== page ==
Extended early childhood intervention and school achievement: Age 13 findings from the Chicago longitudinal study
AbstractWe evaluated the effects of participation in an extended program of compensatory education for a large sample of inner-city black children up to the seventh grade. The intervention is the Chicago Child-Parent Center and Expansion Program. Groups included 426 children who participated in the program from preschool to grades 2 or 3 and 133 school-stable children whose participation ceased in kindergarten. After taking into account initial differences in both the level and the growth rate of achievement, frequency of school mobility after the program, and sample selection bias, program participation for two or three years after preschool and kindergarten is positively associated with reading and math achievement in grade 7 and negatively associated with cumulative grade retention four years after the end of the program. Study findings provide rare longitudinal evidence from an established program concerning the effects of extending compensatory education into the primary grades.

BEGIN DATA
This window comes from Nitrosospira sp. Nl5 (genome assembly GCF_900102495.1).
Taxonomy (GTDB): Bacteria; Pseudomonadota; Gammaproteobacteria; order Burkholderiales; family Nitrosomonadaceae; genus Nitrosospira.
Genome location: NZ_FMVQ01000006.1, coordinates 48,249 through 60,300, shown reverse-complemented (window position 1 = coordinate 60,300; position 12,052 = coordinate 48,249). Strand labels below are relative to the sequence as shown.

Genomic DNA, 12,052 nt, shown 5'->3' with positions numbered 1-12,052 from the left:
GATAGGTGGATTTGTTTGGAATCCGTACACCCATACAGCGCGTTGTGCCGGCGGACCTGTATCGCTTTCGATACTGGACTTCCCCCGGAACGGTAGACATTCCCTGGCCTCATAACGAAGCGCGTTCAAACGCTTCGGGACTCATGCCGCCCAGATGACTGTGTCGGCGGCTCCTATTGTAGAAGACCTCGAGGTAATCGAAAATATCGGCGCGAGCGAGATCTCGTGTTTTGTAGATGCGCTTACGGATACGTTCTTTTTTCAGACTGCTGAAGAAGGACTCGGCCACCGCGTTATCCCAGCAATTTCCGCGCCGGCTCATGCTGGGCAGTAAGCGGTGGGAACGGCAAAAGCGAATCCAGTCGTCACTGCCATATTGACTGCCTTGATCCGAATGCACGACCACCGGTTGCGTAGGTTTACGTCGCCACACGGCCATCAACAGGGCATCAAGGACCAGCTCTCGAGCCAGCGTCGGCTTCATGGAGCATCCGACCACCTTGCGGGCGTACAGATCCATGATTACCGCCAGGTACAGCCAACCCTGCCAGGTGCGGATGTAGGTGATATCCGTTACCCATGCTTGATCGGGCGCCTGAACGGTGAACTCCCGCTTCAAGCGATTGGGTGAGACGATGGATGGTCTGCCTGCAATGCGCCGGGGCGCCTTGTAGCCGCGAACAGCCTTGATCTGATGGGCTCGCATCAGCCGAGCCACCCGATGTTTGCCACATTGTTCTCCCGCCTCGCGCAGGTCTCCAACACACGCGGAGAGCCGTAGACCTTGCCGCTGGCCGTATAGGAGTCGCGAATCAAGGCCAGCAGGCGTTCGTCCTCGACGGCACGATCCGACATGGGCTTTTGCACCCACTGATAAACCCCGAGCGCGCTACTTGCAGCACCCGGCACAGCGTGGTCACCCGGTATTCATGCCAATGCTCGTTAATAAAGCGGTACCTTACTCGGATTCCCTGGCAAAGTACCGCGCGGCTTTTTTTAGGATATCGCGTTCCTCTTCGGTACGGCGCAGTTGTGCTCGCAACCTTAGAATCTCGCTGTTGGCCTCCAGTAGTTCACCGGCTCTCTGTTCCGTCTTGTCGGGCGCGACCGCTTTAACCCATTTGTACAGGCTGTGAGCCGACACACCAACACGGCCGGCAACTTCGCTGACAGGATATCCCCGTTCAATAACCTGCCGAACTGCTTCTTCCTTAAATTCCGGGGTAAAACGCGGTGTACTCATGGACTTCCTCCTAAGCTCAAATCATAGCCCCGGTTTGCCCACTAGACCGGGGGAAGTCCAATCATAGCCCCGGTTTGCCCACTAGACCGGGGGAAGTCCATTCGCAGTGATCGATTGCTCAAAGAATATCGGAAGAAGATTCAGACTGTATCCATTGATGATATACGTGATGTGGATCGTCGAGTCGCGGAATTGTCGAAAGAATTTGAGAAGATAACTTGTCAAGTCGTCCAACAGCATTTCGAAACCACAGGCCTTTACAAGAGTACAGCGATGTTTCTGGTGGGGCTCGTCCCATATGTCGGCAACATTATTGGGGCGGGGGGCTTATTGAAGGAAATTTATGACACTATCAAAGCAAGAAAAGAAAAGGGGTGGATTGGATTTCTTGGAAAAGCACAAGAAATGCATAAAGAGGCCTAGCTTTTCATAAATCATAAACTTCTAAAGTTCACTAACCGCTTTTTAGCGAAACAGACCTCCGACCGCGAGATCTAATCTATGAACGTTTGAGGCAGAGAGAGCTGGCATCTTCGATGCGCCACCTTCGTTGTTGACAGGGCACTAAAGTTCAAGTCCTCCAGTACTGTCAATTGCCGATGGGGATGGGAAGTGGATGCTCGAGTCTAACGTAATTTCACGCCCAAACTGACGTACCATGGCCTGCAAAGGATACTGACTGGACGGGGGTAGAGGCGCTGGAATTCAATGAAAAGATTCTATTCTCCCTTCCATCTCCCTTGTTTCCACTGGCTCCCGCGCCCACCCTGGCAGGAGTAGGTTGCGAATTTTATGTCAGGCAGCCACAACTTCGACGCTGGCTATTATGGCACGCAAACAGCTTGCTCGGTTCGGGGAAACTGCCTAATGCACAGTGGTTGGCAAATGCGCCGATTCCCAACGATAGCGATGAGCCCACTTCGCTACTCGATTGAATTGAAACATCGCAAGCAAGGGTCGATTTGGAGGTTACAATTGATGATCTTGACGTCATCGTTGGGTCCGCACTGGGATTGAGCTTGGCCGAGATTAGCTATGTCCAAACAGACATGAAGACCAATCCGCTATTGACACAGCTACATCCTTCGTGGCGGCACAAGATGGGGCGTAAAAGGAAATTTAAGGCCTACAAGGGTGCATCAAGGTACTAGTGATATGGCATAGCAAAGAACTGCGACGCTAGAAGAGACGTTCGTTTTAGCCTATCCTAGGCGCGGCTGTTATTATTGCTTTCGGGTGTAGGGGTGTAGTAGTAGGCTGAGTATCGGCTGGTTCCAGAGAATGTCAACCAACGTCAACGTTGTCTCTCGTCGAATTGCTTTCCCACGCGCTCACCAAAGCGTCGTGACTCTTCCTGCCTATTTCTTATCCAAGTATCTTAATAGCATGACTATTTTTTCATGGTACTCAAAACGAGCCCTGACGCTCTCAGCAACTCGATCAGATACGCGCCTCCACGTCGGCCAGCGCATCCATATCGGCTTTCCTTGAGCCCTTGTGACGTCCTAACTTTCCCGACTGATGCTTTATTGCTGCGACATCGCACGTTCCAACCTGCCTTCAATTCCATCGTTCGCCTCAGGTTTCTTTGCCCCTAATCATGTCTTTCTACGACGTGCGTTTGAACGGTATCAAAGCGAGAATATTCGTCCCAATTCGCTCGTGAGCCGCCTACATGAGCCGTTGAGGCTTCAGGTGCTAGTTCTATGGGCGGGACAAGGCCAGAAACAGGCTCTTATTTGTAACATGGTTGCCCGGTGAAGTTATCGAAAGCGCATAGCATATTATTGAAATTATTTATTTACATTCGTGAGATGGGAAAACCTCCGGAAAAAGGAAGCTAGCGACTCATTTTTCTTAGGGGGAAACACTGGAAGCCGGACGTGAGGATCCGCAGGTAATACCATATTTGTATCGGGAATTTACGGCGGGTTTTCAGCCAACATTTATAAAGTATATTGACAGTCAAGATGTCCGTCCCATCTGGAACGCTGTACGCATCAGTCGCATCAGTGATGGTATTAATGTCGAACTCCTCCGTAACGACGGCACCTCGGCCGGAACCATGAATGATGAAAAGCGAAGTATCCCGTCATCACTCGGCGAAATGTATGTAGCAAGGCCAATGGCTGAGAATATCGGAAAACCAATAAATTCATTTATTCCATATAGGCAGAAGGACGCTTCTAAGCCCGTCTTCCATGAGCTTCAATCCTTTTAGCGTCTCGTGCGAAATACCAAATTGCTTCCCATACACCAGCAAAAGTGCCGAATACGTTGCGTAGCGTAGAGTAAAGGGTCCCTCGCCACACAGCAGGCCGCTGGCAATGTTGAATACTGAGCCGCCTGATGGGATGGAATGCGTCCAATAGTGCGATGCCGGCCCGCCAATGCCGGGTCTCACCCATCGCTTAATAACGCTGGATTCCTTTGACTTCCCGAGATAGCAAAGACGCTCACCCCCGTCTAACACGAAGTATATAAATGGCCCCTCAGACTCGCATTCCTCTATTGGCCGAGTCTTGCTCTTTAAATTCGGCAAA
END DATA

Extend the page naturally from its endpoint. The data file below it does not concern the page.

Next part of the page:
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Bibliographic InfoPaper provided by University of Wisconsin Institute for Research on Poverty in its series Institute for Research on Poverty Discussion Papers with number 1095-96.
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